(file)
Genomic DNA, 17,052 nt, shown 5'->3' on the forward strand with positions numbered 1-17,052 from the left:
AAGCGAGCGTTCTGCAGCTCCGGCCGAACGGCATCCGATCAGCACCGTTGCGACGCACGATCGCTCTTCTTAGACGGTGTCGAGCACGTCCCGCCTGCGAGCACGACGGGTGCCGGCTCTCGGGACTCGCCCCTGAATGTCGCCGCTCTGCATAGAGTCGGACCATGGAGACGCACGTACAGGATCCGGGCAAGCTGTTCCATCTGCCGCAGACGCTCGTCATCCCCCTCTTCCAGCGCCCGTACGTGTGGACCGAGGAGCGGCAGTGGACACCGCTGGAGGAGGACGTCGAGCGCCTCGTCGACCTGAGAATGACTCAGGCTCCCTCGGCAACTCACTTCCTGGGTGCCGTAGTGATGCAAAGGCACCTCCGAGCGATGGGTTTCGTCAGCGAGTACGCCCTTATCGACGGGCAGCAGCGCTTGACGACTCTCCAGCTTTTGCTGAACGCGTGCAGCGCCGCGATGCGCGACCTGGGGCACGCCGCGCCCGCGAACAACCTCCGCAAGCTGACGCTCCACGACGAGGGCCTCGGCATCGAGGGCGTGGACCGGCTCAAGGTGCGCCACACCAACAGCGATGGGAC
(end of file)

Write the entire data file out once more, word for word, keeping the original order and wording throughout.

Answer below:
Genomic DNA, 17,052 nt, shown 5'->3' on the forward strand with positions numbered 1-17,052 from the left:
AAGCGAGCGTTCTGCAGCTCCGGCCGAACGGCATCCGATCAGCACCGTTGCGACGCACGATCGCTCTTCTTAGACGGTGTCGAGCACGTCCCGCCTGCGAGCACGACGGGTGCCGGCTCTCGGGACTCGCCCCTGAATGTCGCCGCTCTGCATAGAGTCGGACCATGGAGACGCACGTACAGGATCCGGGCAAGCTGTTCCATCTGCCGCAGACGCTCGTCATCCCCCTCTTCCAGCGCCCGTACGTGTGGACCGAGGAGCGGCAGTGGACACCGCTGGAGGAGGACGTCGAGCGCCTCGTCGACCTGAGAATGACTCAGGCTCCCTCGGCAACTCACTTCCTGGGTGCCGTAGTGATGCAAAGGCACCTCCGAGCGATGGGTTTCGTCAGCGAGTACGCCCTTATCGACGGGCAGCAGCGCTTGACGACTCTCCAGCTTTTGCTGAACGCGTGCAGCGCCGCGATGCGCGACCTGGGGCACGCCGCGCCCGCGAACAACCTCCGCAAGCTGACGCTCCACGACGAGGGCCTCGGCATCGAGGGCGTGGACCGGCTCAAGGTGCGCCACACCAACAGCGATGGGAC